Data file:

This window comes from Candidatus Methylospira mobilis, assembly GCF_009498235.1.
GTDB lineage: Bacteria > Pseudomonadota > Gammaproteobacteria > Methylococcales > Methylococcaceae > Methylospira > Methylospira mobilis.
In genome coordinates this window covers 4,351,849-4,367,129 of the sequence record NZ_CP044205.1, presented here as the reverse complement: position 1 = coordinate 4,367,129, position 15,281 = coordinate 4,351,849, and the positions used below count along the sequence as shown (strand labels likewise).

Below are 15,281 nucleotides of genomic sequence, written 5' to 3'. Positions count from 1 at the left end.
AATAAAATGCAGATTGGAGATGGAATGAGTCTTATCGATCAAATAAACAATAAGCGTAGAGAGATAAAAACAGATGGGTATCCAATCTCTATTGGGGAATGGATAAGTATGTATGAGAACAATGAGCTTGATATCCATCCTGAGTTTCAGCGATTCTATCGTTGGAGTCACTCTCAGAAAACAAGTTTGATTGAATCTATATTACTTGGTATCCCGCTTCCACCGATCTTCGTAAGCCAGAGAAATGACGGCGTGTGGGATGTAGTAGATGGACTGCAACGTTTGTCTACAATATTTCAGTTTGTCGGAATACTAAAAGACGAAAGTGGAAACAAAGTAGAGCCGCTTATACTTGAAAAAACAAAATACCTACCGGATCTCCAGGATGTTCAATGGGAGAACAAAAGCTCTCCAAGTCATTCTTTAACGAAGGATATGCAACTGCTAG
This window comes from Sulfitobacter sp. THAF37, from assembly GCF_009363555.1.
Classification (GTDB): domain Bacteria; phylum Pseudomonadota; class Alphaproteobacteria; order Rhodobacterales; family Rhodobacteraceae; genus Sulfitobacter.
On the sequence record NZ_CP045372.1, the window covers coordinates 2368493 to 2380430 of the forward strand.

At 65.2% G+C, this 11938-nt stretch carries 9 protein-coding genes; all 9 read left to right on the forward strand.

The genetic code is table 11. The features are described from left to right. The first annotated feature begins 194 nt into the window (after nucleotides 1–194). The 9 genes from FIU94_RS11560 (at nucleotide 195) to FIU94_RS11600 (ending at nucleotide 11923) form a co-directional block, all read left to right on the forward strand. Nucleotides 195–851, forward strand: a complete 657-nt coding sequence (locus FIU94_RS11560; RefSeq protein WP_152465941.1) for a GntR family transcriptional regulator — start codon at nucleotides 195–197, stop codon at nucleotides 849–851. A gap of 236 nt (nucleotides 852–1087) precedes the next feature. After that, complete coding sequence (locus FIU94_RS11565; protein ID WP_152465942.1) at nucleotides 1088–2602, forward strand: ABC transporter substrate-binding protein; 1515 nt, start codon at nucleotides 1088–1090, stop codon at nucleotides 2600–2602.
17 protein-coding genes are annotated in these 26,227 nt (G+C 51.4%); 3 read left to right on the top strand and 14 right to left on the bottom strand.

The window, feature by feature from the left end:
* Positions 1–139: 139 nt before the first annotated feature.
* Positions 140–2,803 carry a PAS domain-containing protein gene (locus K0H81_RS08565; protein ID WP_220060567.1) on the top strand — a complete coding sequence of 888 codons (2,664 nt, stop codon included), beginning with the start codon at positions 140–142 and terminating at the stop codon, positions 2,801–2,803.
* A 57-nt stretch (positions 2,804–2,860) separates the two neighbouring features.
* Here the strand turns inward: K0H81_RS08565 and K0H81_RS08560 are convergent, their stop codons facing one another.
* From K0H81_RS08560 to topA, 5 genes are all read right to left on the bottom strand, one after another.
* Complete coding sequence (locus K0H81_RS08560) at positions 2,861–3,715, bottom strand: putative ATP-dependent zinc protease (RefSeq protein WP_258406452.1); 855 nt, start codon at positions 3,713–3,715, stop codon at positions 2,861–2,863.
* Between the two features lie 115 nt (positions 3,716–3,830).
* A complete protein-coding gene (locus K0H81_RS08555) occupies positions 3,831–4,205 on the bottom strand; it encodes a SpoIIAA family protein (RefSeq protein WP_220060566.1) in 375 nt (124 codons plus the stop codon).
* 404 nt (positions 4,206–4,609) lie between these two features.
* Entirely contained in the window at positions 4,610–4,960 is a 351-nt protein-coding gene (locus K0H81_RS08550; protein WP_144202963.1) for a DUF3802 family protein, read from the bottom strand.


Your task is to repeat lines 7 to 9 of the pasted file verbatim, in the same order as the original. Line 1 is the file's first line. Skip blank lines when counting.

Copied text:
Classification (GTDB): domain Bacteria; phylum Pseudomonadota; class Alphaproteobacteria; order Rhodobacterales; family Rhodobacteraceae; genus Sulfitobacter.
On the sequence record NZ_CP045372.1, the window covers coordinates 2368493 to 2380430 of the forward strand.

At 65.2% G+C, this 11938-nt stretch carries 9 protein-coding genes; all 9 read left to right on the forward strand.